Kate Racculia Interview, plus links to author biography, book summaries, excerpts and reviews

Kate Racculia

Kate Racculia

An interview with Kate Racculia

Quick facts about Kate Racculia

Where are you from?
Syracuse, New York

Who are your favorite writers?
I love Kate Atkinson, Michael Chabon, Margaret Atwood, Jane Smiley, Richard Russo—I could go on.  And there's nothing in the world like a vintage Stephen King and a glass of iced tea on a lazy summer day.

Which book/books have had the biggest influence on your writing?
Ellen Raskin's The Westing Game blew my 10-year-old mind with its multiple characters, multiple plots, multiple red herring, try-to-solve-it-yourself mystery.  And years later, John Irving's The World According to Garp was an object lesson in absolutely stuffing a book to bursting—with characters, with ideas, with absurdity—and yet making it all ring true.

What are your hobbies and outside interests?
I watch movies all the time: the good, the bad, the unspeakably awful (the better to mock; thank you, Mystery Science Theater 3000).    

I'm also a collector of everything from old records to antique post cards.  I've never met an antique mall I didn't like.

What is the single best piece of advice anyone ever gave you?
My father once told me to never forget that TUMS spelled backward is SMUT.  I'm not sure how to quantify the ways in which this advice has changed my life, but I've never forgotten it.

What is your favorite quote?
"Still and all, why bother? Here's my answer. Many people need desperately to receive this message: I feel and think much as you do, care about many of the things you care about, although most people do not care about them. You are not alone."—Kurt Vonnegut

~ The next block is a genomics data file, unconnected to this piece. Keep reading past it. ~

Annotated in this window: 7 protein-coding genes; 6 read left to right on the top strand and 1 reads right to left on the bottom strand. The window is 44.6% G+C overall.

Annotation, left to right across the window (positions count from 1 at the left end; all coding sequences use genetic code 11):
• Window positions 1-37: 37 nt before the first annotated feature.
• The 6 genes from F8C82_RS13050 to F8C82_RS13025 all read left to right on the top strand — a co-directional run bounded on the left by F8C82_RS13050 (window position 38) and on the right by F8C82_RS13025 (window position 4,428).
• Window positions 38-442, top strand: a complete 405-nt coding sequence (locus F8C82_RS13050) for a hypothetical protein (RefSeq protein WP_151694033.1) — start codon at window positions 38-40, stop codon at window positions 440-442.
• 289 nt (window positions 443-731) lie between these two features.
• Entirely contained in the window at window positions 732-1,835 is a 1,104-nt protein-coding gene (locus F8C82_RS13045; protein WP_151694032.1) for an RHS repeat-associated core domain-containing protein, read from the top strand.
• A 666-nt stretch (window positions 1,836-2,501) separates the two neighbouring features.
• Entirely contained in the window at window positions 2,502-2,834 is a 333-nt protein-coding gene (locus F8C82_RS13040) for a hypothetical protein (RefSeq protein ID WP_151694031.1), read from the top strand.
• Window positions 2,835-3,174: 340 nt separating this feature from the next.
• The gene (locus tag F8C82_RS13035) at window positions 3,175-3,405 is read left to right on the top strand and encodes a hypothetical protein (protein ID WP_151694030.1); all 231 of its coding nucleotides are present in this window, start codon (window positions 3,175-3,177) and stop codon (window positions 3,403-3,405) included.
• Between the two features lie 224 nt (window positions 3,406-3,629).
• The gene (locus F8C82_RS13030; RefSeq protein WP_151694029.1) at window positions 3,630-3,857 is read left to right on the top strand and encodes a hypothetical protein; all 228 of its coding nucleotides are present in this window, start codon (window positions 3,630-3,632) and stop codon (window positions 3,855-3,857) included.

What is the question most commonly asked by your readers?  What is the answer?
Where did you get your ideas?  And the answer is: I...kind of don't know.  Does anyone?  I imagine my brain as a melting pot of everything I've absorbed about the world—from my family, my friends, my coworkers and teachers; from movies and music and books—that simmers quietly, just waiting for me to decide to see what's cooking.

What inspired you to write your first book?

This Must Be the Place was inspired by many, many things: the art of Joseph Cornell; the Pixies' "Doolittle;" the true story of John Myatt, an art forger who happened to be a single father (which got me thinking: what would it be like to have a forger in the family?); and a burning desire to justify the student loan payments I owed on my MFA.  

Where do you write?
I like to write in noisy cafes.  Anywhere there's plenty of ambient energy and easy access to a great cup of coffee.

Unless otherwise stated, this interview was conducted at the time the book was first published, and is reproduced with permission of the publisher. This interview may not be reproduced or reprinted without permission in writing from the copyright holder.

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